Seoul: Oil fell as Saudi Arabia moved to impose a partial ceasefire in Yemen, bringing hope of easing tensions in the Middle East.
Futures declined as much as 2.9 per cent in New York, erasing all the gains made since attacks on Saudi Arabia earlier this month. The Saudis have agreed to a limited ceasefire in several areas of Yemen including the capital Sana’a, which is controlled by Iran-backed Houthi rebels, a Yemeni government official said.
Prices had already been falling this week as Saudi Arabia ramped up oil output following the September 14 attacks on its energy infrastructure. The kingdom is pumping more than 8 million barrels a day after bringing back production at Khurais and Abqaiq, according to people familiar with the matter. The price drop also reflects a deepening manufacturing slump in Germany, more signs of economic weakness in China and rising crude stockpiles in the US.
West Texas Intermediate for November delivery declined 85 cents to $55.56 a barrel on the New York Mercantile Exchange at 9:32am local time. It earlier slumped to as low as $54.75.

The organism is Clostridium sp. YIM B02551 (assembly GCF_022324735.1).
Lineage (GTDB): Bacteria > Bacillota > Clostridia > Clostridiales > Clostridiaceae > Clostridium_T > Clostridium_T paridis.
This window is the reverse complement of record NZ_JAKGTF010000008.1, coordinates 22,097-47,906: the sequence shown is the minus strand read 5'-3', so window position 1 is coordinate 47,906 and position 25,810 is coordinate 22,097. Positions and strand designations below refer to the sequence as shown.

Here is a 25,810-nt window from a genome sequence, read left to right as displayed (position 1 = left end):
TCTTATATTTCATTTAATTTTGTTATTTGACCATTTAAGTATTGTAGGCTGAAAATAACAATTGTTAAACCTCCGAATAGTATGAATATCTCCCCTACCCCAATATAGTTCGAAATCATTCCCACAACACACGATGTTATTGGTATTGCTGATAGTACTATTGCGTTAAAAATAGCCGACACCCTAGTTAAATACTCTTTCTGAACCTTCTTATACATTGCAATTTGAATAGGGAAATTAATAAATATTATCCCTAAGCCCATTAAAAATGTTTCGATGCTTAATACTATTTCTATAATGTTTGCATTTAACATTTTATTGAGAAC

Brent for the same month dropped $1.23, or 2 per cent, to $61.51 a barrel on the ICE Futures Europe Exchange, and traded at a $6.08 premium to WTI.
Following a ceasefire, “we should return to $60 as we are back to focusing only on growth and demand worries,” said Ole Hansen, head of commodities strategy at Saxo Bank.
The partial ceasefire will likely help to cool political tensions in the region, after the attacks on Saudi infrastructure knocked out 5 per cent of global production and prompted a US plan to send more troops to the region. Yet President Donald Trump on Friday responded to speculation on the potential removal of Iranian sanctions, saying he told the country “No!” to lifting penalties.
The US, Saudi Arabia and major European powers have all blamed Iran for the oil attacks, though Tehran has denied the allegations. Houthi rebels have claimed responsibility.